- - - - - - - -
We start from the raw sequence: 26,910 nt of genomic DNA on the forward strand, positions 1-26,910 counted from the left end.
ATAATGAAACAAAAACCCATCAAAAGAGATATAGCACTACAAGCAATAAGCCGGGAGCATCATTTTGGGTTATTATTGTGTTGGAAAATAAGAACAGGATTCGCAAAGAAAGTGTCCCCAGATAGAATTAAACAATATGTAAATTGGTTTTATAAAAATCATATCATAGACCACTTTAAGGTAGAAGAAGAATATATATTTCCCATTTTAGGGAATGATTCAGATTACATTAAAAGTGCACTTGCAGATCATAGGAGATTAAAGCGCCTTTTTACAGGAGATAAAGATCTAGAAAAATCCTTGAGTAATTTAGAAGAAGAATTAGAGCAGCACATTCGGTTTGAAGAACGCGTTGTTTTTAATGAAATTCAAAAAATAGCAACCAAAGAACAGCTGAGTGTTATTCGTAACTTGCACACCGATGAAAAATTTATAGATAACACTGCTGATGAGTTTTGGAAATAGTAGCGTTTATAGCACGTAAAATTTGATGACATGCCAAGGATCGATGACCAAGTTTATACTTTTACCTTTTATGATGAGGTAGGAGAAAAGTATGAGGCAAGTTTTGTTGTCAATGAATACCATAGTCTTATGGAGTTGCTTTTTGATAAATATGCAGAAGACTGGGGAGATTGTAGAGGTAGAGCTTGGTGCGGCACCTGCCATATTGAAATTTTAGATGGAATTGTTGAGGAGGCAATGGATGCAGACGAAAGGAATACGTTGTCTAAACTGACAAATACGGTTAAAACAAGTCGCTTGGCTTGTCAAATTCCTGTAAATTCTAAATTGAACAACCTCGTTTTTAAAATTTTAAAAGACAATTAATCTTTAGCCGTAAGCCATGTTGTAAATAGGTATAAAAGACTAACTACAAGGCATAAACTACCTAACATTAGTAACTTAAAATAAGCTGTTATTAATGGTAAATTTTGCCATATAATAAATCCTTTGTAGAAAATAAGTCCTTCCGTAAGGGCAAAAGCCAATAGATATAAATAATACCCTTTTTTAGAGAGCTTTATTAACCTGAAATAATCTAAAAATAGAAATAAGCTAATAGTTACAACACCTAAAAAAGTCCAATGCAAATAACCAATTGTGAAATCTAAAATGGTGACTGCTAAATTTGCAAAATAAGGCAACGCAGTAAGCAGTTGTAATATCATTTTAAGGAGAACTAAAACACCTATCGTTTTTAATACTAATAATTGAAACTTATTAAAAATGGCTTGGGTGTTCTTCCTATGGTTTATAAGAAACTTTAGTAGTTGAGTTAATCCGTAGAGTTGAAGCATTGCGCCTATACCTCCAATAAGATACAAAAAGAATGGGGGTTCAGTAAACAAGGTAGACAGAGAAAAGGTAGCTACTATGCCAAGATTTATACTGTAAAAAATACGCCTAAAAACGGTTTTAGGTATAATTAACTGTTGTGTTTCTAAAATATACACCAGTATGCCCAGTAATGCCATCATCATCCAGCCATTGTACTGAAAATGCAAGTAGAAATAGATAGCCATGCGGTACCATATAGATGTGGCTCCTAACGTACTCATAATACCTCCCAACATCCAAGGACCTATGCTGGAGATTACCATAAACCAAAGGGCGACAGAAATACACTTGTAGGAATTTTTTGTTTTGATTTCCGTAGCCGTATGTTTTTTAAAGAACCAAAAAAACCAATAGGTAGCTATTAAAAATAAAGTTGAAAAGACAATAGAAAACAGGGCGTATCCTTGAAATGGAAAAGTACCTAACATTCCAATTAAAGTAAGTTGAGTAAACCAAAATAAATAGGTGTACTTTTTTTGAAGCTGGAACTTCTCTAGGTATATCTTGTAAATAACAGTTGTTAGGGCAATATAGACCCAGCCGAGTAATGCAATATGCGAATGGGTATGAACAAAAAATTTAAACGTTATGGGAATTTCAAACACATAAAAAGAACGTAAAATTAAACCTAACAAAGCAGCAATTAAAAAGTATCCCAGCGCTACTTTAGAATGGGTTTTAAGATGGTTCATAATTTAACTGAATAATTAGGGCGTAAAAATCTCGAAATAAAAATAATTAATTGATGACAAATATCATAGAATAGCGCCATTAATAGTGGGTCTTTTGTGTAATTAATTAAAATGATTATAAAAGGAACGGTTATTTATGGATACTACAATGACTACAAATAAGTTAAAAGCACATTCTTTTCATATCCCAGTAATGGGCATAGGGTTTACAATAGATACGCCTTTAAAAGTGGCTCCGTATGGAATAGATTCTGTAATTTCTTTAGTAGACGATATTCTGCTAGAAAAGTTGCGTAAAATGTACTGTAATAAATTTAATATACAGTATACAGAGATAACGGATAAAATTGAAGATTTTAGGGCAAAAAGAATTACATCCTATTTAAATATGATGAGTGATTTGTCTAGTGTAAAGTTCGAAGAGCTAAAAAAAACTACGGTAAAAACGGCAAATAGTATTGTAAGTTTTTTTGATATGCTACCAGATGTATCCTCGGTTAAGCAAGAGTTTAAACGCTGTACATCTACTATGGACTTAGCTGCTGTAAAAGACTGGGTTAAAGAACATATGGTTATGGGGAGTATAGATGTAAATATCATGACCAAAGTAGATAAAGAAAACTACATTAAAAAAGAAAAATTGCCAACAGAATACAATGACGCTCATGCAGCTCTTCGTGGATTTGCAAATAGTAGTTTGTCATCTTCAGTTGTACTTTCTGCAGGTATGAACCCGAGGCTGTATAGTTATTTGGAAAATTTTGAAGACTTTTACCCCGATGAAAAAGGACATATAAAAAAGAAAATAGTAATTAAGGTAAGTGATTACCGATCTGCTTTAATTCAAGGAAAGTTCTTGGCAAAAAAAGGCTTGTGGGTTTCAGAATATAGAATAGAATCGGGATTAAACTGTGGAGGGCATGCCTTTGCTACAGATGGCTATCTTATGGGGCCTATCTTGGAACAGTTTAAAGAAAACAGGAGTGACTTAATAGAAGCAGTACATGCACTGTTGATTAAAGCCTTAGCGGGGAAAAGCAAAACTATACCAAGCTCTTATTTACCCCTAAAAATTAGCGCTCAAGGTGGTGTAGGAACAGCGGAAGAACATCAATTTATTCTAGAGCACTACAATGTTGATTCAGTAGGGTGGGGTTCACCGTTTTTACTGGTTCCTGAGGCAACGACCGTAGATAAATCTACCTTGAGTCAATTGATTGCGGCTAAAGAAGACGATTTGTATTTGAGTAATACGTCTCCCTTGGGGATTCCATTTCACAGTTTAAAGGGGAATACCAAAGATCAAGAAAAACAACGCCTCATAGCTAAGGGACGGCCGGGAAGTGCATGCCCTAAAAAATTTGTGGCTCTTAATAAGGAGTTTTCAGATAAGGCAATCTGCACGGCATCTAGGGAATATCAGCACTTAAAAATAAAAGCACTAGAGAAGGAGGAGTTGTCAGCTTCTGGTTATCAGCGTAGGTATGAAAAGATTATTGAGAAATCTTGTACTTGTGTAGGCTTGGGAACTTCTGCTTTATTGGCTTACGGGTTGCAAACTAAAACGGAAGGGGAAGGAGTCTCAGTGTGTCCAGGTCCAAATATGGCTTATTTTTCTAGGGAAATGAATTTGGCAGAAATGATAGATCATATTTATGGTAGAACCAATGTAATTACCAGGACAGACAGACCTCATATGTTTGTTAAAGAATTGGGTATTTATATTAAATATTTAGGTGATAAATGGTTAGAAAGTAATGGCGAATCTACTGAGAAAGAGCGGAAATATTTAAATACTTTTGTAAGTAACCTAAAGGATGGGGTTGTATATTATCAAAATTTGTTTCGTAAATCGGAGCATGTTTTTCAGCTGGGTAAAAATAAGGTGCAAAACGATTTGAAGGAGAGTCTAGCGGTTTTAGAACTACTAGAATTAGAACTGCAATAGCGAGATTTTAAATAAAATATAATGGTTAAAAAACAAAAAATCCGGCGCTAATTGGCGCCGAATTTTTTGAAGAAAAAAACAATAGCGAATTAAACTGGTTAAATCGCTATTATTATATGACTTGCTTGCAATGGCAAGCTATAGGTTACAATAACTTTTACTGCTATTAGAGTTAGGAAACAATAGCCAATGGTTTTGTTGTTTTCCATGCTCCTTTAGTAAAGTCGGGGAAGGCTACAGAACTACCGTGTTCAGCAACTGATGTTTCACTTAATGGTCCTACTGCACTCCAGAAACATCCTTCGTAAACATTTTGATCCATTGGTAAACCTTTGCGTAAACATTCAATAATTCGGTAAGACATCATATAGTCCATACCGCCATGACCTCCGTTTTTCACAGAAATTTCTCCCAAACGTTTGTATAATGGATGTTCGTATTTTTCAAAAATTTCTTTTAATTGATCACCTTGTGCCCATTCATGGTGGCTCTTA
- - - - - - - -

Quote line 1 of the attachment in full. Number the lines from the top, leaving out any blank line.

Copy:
We start from the raw sequence: 26,910 nt of genomic DNA on the forward strand, positions 1-26,910 counted from the left end.